Working with a wide range of media–sketches, video, installations, and performances–is not unusual for the young Belarus artist Alina Kunitsyna. She has constantly explored new directions and introduced new techniques and media throughout her practice, but, in recent years, paintings and watercolors play a key role in work. By depicting a human figure enveloped in the wide materials, she creates art that rests on the edge between abstraction and representation. The area of tension between body, form and envelope is what defines Kunitsyna’s works, as her subjects never show themselves to those viewing the piece.
Concealment and Exposure in Kunitsyna’s Oeuvre
Born in 1981 in Minsk, the capital of Belarus, Alina Kunitsyna graduated from the Academy of Fine Arts in Vienna in 2007, and was previously a student at art schools in Linz and Minsk. As an artist and observer of everyday life, Kunitsyna has a fundamental interest in people – our being and our existence. She wants to take a look at what is visible behind the curtains and how people can express something through concealment and the associated abstraction so that the observer can get a certain inner image via the form, structure and folds without actually seeing someone and their portrait.
Alina Kunitsyna’s work rests on the edge between abstraction and representation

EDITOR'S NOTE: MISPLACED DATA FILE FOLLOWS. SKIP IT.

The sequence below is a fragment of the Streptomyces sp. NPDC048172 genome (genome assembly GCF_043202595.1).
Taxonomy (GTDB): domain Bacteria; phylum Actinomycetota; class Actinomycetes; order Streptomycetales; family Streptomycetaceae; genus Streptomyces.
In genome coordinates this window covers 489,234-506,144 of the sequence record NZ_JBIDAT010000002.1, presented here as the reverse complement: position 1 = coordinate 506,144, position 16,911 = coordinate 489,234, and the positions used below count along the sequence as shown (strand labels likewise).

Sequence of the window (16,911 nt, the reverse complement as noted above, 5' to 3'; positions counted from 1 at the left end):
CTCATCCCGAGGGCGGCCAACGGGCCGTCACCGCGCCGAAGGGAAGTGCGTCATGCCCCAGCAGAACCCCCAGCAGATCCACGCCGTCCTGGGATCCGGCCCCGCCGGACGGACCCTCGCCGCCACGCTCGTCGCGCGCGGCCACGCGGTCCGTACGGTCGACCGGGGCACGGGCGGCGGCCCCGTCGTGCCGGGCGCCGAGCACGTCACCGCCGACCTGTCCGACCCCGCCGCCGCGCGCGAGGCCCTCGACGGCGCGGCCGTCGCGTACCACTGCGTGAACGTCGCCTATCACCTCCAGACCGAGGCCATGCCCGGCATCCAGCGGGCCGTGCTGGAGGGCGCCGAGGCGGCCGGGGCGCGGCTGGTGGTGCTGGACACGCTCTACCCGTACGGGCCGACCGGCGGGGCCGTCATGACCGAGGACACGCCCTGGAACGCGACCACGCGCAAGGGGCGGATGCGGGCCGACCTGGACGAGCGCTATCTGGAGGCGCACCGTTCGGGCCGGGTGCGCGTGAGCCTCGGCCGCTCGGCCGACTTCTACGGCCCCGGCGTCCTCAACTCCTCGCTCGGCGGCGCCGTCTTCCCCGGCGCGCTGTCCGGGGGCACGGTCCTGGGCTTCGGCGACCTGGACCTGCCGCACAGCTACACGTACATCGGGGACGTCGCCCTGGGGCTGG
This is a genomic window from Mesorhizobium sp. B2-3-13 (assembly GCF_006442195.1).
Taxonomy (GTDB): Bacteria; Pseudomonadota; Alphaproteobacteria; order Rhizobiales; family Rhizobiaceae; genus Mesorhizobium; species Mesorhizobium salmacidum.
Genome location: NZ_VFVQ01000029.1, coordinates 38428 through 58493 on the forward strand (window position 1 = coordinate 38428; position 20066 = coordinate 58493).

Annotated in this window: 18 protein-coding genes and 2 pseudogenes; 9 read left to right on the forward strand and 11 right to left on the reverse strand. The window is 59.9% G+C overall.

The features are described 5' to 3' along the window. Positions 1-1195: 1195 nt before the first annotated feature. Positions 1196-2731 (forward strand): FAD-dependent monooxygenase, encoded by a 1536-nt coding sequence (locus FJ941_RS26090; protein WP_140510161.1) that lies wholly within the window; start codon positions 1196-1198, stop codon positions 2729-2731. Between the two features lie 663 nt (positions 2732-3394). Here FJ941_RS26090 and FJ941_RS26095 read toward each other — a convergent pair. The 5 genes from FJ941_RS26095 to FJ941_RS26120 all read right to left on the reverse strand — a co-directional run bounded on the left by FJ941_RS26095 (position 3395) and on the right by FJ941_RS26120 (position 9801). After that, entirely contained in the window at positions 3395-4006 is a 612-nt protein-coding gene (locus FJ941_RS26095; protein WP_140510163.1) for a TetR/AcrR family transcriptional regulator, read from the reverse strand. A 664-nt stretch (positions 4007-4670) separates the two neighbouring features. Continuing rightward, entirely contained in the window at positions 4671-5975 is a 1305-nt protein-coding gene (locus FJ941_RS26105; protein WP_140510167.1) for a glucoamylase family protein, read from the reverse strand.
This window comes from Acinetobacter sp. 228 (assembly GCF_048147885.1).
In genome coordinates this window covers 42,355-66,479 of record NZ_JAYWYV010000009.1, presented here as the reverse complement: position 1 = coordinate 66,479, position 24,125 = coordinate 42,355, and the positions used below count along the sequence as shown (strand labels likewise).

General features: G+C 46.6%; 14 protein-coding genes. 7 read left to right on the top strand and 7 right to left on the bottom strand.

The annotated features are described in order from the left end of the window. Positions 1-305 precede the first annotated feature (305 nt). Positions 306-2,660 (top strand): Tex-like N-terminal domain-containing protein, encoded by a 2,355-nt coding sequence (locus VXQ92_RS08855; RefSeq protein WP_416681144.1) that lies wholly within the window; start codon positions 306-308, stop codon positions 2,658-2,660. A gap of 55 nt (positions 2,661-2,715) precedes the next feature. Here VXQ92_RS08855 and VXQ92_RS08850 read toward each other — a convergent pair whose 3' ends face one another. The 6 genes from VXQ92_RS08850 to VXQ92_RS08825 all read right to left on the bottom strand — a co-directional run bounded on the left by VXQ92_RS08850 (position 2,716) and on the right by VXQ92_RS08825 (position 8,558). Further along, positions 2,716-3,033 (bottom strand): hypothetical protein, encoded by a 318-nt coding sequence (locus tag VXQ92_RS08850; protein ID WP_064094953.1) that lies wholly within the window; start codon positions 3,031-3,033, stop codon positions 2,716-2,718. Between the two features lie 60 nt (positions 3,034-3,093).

Mundane Items in Kunitsyna’s Work
Amongst human figures, Kunitsyna also portrays simple mundane items with a contextual focus on pieces of clothing such as coats, material, and shoes, and on leftover pieces of packaging like boxes. Although she depicts everyday objects, they are far removed from the realities of usual life and serve as a starting point for conceptual contemplation. By being at the very center of the painting yet only hinting at the causal connection, the object becomes part of something fragmentary behind its visible surrounding.
Intertwining of Thought and Meaning
Alina Kunitsyna is already well-known among contemporary art lovers: she has exhibited her work in individual and collective shows in such galleries as LisaBird Contemporary, Wien; Galerie 3, Klagenfurt; Galerie Eugen Lendl, Graz; Galerie Karenina, Moscow; and Haertgalerie, Paris. Her work is included in collections in Austria including Austrian Gallery Belvedere and Museum of Modern Art Carinthia. In 2014, the Belarus artist was featured artist of the Kapsch Art Calendar. The highly talented artist continues her search for ways to get at the very essence of the characters and objects she portrays. In this way, Kunitsyna creates a dynamic intertwining of thought and meaning that goes far beyond just a simple representation.
The artist is represented by Lisabird Contemporary in Vienna.
Alina Kunitsyna lives in Damtschach and Vienna.
Featured photo: Alina Kunitsyna – portrait of the artist – photo by © Andrea Lambrecht
All images courtesy of the artist and Lisabird Contemporary